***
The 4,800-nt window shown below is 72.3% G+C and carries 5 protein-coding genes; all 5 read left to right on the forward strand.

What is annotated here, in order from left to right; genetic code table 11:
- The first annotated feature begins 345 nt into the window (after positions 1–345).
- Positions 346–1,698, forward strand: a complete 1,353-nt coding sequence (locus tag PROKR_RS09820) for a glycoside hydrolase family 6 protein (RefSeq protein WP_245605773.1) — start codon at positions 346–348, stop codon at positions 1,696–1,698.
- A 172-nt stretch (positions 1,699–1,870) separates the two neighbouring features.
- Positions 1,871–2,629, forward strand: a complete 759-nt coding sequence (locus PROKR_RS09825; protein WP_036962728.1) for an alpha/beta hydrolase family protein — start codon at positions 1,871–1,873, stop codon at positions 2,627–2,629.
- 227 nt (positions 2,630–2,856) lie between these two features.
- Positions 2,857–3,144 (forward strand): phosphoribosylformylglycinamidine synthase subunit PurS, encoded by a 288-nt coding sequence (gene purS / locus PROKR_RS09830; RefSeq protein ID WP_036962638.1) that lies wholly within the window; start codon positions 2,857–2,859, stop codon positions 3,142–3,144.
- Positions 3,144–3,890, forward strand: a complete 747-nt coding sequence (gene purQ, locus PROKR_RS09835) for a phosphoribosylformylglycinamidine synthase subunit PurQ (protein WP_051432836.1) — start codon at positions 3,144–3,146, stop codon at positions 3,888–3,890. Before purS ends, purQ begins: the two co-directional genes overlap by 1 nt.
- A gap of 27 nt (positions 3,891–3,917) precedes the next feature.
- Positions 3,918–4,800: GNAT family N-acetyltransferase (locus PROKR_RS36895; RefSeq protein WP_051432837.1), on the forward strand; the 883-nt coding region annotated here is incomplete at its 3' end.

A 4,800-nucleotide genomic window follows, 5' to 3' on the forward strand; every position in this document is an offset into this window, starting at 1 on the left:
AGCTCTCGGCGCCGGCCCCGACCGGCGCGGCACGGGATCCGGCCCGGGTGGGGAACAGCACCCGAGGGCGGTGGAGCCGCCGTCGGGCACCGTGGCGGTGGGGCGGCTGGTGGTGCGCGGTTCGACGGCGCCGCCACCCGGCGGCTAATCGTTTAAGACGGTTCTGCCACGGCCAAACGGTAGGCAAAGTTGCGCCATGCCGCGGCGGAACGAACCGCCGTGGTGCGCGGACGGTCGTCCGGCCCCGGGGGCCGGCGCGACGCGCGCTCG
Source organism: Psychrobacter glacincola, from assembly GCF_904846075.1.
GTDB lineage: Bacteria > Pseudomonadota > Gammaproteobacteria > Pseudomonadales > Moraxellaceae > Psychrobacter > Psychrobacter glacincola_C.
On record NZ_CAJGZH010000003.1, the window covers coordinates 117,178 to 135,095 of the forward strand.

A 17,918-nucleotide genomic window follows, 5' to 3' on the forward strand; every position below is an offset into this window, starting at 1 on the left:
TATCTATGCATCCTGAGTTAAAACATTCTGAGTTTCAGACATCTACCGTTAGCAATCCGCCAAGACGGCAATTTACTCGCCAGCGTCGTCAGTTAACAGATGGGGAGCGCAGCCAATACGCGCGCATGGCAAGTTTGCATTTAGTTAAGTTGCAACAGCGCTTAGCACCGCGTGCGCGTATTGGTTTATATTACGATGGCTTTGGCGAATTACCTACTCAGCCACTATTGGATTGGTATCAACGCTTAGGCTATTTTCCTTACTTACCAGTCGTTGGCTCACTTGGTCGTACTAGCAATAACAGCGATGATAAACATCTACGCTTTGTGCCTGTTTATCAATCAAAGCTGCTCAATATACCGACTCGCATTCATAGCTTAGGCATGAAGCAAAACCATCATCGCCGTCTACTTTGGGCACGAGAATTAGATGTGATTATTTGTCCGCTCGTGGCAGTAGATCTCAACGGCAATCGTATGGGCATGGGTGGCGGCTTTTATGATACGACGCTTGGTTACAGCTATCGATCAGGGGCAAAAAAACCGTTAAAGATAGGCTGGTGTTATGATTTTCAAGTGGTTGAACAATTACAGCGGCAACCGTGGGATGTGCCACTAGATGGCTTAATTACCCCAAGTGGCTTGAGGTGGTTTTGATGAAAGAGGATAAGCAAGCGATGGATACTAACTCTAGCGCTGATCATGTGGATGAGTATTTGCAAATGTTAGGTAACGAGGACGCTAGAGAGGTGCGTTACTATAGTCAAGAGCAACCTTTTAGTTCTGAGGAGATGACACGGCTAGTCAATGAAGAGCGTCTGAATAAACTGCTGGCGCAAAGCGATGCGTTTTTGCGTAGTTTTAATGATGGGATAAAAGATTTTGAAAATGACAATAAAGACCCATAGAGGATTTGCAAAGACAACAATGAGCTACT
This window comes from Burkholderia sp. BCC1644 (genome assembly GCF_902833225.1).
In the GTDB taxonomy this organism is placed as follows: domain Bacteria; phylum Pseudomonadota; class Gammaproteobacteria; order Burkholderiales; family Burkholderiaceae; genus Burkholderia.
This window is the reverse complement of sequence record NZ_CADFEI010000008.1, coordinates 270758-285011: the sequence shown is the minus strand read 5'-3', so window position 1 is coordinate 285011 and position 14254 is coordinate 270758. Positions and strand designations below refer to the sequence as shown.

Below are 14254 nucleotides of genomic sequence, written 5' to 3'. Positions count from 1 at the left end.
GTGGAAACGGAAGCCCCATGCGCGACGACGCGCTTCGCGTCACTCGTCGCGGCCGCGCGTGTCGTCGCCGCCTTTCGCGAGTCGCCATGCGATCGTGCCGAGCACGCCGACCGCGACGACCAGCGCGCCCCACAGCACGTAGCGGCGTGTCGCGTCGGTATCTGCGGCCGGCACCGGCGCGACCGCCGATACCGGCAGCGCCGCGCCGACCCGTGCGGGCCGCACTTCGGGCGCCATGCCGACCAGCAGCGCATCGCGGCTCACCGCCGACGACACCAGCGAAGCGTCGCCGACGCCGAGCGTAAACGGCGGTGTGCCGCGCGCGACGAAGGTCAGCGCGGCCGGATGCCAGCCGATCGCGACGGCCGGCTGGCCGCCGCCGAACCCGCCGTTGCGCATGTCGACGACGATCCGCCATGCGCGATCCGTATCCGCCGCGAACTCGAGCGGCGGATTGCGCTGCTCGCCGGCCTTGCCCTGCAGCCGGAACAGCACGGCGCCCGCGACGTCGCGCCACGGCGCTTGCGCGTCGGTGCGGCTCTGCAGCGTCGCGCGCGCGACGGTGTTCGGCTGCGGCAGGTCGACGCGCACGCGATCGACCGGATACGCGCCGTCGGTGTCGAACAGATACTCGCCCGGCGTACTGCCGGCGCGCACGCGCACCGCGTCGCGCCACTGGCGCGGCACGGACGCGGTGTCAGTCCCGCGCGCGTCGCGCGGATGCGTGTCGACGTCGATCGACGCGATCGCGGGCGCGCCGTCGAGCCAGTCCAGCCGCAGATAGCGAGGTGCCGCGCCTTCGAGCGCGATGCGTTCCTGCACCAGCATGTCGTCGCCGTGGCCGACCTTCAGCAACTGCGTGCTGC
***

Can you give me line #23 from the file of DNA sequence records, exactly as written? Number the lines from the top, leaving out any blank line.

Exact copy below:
GTGGAAACGGAAGCCCCATGCGCGACGACGCGCTTCGCGTCACTCGTCGCGGCCGCGCGTGTCGTCGCCGCCTTTCGCGAGTCGCCATGCGATCGTGCCGAGCACGCCGACCGCGACGACCAGCGCGCCCCACAGCACGTAGCGGCGTGTCGCGTCGGTATCTGCGGCCGGCACCGGCGCGACCGCCGATACCGGCAGCGCCGCGCCGACCCGTGCGGGCCGCACTTCGGGCGCCATGCCGACCAGCAGCGCATCGCGGCTCACCGCCGACGACACCAGCGAAGCGTCGCCGACGCCGAGCGTAAACGGCGGTGTGCCGCGCGCGACGAAGGTCAGCGCGGCCGGATGCCAGCCGATCGCGACGGCCGGCTGGCCGCCGCCGAACCCGCCGTTGCGCATGTCGACGACGATCCGCCATGCGCGATCCGTATCCGCCGCGAACTCGAGCGGCGGATTGCGCTGCTCGCCGGCCTTGCCCTGCAGCCGGAACAGCACGGCGCCCGCGACGTCGCGCCACGGCGCTTGCGCGTCGGTGCGGCTCTGCAGCGTCGCGCGCGCGACGGTGTTCGGCTGCGGCAGGTCGACGCGCACGCGATCGACCGGATACGCGCCGTCGGTGTCGAACAGATACTCGCCCGGCGTACTGCCGGCGCGCACGCGCACCGCGTCGCGCCACTGGCGCGGCACGGACGCGGTGTCAGTCCCGCGCGCGTCGCGCGGATGCGTGTCGACGTCGATCGACGCGATCGCGGGCGCGCCGTCGAGCCAGTCCAGCCGCAGATAGCGAGGTGCCGCGCCTTCGAGCGCGATGCGTTCCTGCACCAGCATGTCGTCGCCGTGGCCGACCTTCAGCAACTGCGTGCTGC